What is the ideal design for server process in Linux that handles concurrent socket I/O? How do you handle incoming request? What if multiple clients start requesting at same time? How can I optimize scalability?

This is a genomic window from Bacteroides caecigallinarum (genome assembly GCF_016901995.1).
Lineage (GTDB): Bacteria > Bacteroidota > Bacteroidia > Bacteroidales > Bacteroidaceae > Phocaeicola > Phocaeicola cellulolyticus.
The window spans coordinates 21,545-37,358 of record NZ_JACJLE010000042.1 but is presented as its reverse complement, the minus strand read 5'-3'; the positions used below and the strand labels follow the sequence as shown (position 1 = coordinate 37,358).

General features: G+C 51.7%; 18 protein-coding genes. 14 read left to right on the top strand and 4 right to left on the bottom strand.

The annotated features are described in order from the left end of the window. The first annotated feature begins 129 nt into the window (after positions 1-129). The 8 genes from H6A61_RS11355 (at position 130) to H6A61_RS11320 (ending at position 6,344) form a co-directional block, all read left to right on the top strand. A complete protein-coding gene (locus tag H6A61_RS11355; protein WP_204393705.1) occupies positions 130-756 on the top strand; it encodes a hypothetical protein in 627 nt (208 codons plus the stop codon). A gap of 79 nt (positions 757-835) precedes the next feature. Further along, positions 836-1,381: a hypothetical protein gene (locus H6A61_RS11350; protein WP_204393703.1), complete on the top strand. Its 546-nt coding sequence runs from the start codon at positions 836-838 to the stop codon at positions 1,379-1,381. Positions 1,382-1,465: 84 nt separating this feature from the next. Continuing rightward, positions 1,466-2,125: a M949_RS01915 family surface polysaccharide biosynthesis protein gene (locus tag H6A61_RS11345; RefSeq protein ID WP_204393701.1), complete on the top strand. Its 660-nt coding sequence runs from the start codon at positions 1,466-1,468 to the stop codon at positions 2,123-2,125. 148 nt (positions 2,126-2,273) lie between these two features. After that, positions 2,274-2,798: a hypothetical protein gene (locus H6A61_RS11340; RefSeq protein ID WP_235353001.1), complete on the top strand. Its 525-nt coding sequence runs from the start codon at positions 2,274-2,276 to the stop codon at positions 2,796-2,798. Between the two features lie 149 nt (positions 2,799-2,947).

If you distill this down to its essence—what are my threading and I/O model options for a scalable socket-based server?—this is a great question.Engineers tend to look at this as a threading design question—how many threads?—but the real question is, how do you want to do I/O? Everything else falls out from that.You have four basic I/O models:Process per request, creating the processes via fork or handing off to a process pool, with blocking I/O.A thread per connection, with blocking I/O.A pool of threads, each thread handling multiple connections, with asynchronous I/O.A pool of threads, each thread handling multiple connections, event-driven, multiplexed via select or poll and nonblocking I/O.Let's go through each of these.In the beginning, there was process-per-request. This is the classic Apache model. Apache waits on a listener socket and, with each accepted connection, calls fork to handle the request from start-to-end. The process performs blocking I/O. This model is simple to understand and easy to program. Blocking I/O is intuitive, it is what most people do. The downside of this model is the overhead of creating and maintaining all of those processes. This is somewhat mitigated by having a process pool instead of calling fork on each accept, but you still waste a lot of memory. Worse, it doesn't scale: A modern machine can easily handle 1000s or even 10s of 1000s of requests in flight, but that can be a lot of processes to create and manage.Threads are an obvious way to improve the scalability of the process-per-request model. Enter the thread-per-connection model. With this approach, you create a new thread for each incoming connection (or serve it with an existing thread from a pool), and the thread then processes the connection from start-to-end. As with the process model, it may issue blocking I/O and generally do whatever it wants. Aside from the new risk of race conditions to shared data, the threading model is just like the process model. It is simple to understand and easy to program.Unfortunately, it still doesn't scale well. Managing 1000s or even 10s of 1000s of threads is more palatable than the selfsame modulo processes, but that is still a lot of threads. What do we do? How do we scale to the very large number of connections a modern machine can handle without using so many damn threads or processes? The key is in an obvious observation. The threads (or processes) spend a lot of time waiting on I/O: Reading and writing to the socket, reading files (for static serving), waiting for backend RPCs or database requests to return (for dynamic serving). With non-blocking I/O and an event-driven model to break up request processing into a series of callbacks, each thread can service multiple requests. Indeed, with good control flow, a well-designed server wouldn't need more threads than the number of processors on the system. Instead of N threads for N requests-in-flight, a server might only need 8 or 12 or whatever threads.(History skipped over the third option above, the asynchronous I/O solution. Most models eschew this approach as many engineers despise asynchronous I/O and the async_io solution in Linux doesn't win any awards. Asynchronous I/O works best when it has language-level support. The Go language is a promising contender.)Enter the preferred solution: A pool of threads, where each thread handles multiple connections. I/O is multiplexed via select or poll and is non-blocking. Request processing is broken up into a series of callbacks. This is the so-called event-driven model that is quite popular right now. Web servers such as Nginx, node.js, and Tornado utilize this model.If writing a server today, I'd look at systems such as node.js to see if they satisfy your needs. If not, consider an event-driven, non-blocking model with a pool of threads where each thread handles multiple connections. You'll scale best with such an approach.